According to The Beauty Institute’s website, facilities offer educational programs, including cosmetology, esthetics/skin care, nail technician, makeup workshops and men’s grooming and barbering workshops.
Four schools include a facility on Union Boulevard in east Allentown, which is relocating to Whitehall, and three other regional schools in Philadelphia, Stroudsburg and Ambler, Montgomery County. A tentative opening date for the Whitehall location has not yet been announced.
Other 2020 Lehigh Valley Mall additions include arts and crafts chain Michaels; airsoft shooting gallery Battlestar; made-to-order doughnut and coffee business Dino Sweets; regional jeweler Murphy Jewelers; Bella Bridal, selling bridesmaid, prom and other formal dresses; Furniture Inn, selling furniture, mattresses, area rugs and TVs; Lush Fresh Handmade Cosmetics, selling beauty and personal care products; and Christmas Treasure, selling Christmas ornaments and other holiday decor.
A few weeks ago, I reported on the new Dublin Pub & Grill at 394 N. Broad St. Ext. in Upper Nazareth Township.
Now, I have news on another tasty addition to the Nazareth-area restaurant roster: Mersin on Main, serving authentic Mediterranean dishes such as babaganush, bulgur pilav and beef and lamb gyros, opened Monday at 52 S. Main St. (former Dolce on Main space) in Nazareth.
The BYOB restaurant, named after the port city on Turkey’s Mediterranean coast, is operated by Bushkill Township chef Erdinc Uzun and his fiance, Eileen Simak.
Uzun, 50, grew up in Mersin before moving to England in his early 20s. For the past 30 years, he’s held culinary gigs at restaurants in London and New York City.
“I’ve worked with very talented chefs from Italy, France and Turkey,” Uzun said.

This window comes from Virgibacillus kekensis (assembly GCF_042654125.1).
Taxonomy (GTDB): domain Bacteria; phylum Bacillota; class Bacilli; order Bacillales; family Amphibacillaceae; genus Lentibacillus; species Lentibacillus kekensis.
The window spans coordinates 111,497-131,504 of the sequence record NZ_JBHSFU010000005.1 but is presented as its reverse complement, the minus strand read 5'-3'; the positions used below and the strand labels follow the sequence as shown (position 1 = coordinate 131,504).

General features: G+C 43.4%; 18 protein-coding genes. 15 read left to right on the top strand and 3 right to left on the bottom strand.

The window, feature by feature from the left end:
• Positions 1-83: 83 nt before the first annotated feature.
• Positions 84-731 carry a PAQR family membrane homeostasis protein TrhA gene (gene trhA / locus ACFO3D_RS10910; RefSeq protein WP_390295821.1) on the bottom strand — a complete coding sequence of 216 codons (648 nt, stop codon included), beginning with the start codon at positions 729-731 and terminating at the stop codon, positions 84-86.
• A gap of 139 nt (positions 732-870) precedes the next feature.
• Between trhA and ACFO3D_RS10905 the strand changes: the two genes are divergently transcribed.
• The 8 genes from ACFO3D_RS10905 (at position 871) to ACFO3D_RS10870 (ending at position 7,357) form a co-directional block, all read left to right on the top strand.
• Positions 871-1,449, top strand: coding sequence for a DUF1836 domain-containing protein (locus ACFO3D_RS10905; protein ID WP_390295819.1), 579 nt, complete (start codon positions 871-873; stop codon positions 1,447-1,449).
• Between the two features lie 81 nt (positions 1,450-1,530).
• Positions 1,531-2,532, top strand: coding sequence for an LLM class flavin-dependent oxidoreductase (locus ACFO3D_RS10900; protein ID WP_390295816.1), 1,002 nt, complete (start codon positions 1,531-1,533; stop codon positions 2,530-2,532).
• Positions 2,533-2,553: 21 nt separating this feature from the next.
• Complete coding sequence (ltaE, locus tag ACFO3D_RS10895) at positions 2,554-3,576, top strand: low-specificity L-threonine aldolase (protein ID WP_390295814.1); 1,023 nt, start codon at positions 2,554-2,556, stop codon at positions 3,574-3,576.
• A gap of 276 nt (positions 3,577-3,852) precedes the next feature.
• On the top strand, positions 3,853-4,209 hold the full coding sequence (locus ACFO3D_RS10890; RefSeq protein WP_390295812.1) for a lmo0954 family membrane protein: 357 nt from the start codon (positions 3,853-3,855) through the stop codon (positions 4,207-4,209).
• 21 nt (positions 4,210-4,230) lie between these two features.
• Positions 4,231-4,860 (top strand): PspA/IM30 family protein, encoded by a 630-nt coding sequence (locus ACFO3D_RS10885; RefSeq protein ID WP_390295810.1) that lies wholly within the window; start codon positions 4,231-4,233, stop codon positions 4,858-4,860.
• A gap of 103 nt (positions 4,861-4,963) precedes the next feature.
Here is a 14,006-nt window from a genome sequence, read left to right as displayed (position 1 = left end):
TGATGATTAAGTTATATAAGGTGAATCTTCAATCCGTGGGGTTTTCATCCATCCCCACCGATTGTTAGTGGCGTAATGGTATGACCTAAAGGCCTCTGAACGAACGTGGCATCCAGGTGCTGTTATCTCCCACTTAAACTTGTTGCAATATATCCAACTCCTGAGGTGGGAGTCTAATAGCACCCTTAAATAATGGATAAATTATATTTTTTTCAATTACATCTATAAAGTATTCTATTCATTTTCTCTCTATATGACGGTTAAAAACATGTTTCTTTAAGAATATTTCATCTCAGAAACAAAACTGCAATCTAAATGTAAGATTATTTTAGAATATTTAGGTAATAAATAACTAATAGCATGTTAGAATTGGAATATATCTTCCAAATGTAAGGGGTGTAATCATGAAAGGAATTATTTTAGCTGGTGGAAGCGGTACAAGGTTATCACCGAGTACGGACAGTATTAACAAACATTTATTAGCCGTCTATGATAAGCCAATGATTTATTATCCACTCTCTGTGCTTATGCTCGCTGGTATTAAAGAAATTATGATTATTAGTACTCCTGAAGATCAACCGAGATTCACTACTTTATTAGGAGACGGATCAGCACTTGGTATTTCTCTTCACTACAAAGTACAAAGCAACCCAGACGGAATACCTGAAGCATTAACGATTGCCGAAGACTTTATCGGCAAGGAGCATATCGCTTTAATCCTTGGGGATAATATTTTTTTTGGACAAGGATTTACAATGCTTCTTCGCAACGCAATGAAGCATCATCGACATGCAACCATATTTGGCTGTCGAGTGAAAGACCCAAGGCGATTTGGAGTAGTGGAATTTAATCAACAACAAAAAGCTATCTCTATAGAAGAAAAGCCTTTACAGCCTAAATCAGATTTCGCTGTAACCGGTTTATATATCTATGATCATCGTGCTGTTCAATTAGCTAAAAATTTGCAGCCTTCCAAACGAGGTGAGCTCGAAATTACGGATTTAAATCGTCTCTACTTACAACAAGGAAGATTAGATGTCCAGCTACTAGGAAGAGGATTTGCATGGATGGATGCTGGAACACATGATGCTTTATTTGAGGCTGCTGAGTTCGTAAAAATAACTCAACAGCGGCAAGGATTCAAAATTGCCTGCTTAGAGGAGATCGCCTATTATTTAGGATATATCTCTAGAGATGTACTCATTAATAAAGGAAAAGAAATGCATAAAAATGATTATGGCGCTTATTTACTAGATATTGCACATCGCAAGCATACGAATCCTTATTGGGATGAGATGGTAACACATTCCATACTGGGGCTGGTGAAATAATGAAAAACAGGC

Among Mersin’s traditional Turkish dishes are bamya (okra stew with vegetables and tomato sauce), manti (dumplings filled with meat, parsley and spices and served with garlic mint yogurt sauce, paprika and butter), and moussaka (sauteed eggplant, zucchini, bell peppers, onions, tomatoes and carrots mixed into a casserole and baked with bechamel sauce and cheese).
Other menu highlights include cold appetizers such as lebneh, tabuli and sarma (grape leaves); warm appetizers including fried calf liver, spinach pies and fried calamari; such wraps as adana (lamb), chicken and falafel; and entrees like beef shish, baby lamb chops and grilled branzini.
The 30-seat restaurant (15 temporarily due to COVID-19 restrictions) offers catering, takeout and Sunday brunch. Info:
Another bit of mouthwatering news: Flaming Crab Cajun Seafood, an emerging franchise of seafood restaurants in Pennsylvania, on Wednesday opened its newest area location at 3926 Linden St. in Bethlehem Township.
The 6,500-square-foot restaurant, with seating for 280 customers (140 temporarily due to COVID-19 restrictions), occupies a renovated space that previously housed Eastern Palace Restaurant in the Bethlehem Square shopping center, a few doors down from Walmart.
The growing chain, which opened its first location in the summer at 3756 Easton Nazareth Highway in Lower Nazareth Township, also is planning to open another area location in early spring at the former Dickey’s Barbecue Pit building in Palmer Township’s 25th Street Shopping Center, franchisee Eddie Zhang said.
Flaming Crab offers appetizers like steamed oysters, hush puppies and chicken wings; fried baskets including catfish, tilapia and shrimp; and sides such as sweet potato fries, corn-on-the-cob and steamed rice.
Customers also can create their own seafood boil by choosing a catch (blue crab, shrimp, crawfish, snow crab legs, clams, black mussels, lobster tail, scallops and more), flavor and spice level.
The Bethlehem Township space was extensively renovated to include new tile flooring, kitchen equipment, furniture and maritime decor such as life preservers, fishing nets, artificial marine life and two large digital screens — one about 40 feet long — showcasing under-the-sea scenes with whales, coral reefs and more. Info:
I’ll finish with a closing note: Buca di Beppo, a chain of more than 70 full-service restaurants known for its family-style pasta dishes and other Italian specialties, last month closed its only Lehigh Valley location at 714 Grape St. in Whitehall.
“Buca has made the difficult decision to close this location,” a sign posted on the 20-year-old restaurant’s door reads. “We appreciate your patronage and look forward to serving you at either our Reading or Exton locations.”
Retail Watch, appearing every weekend, keeps track of retail and restaurant news in the Lehigh Valley. Contact Ryan Kneller at 610-820-6597 or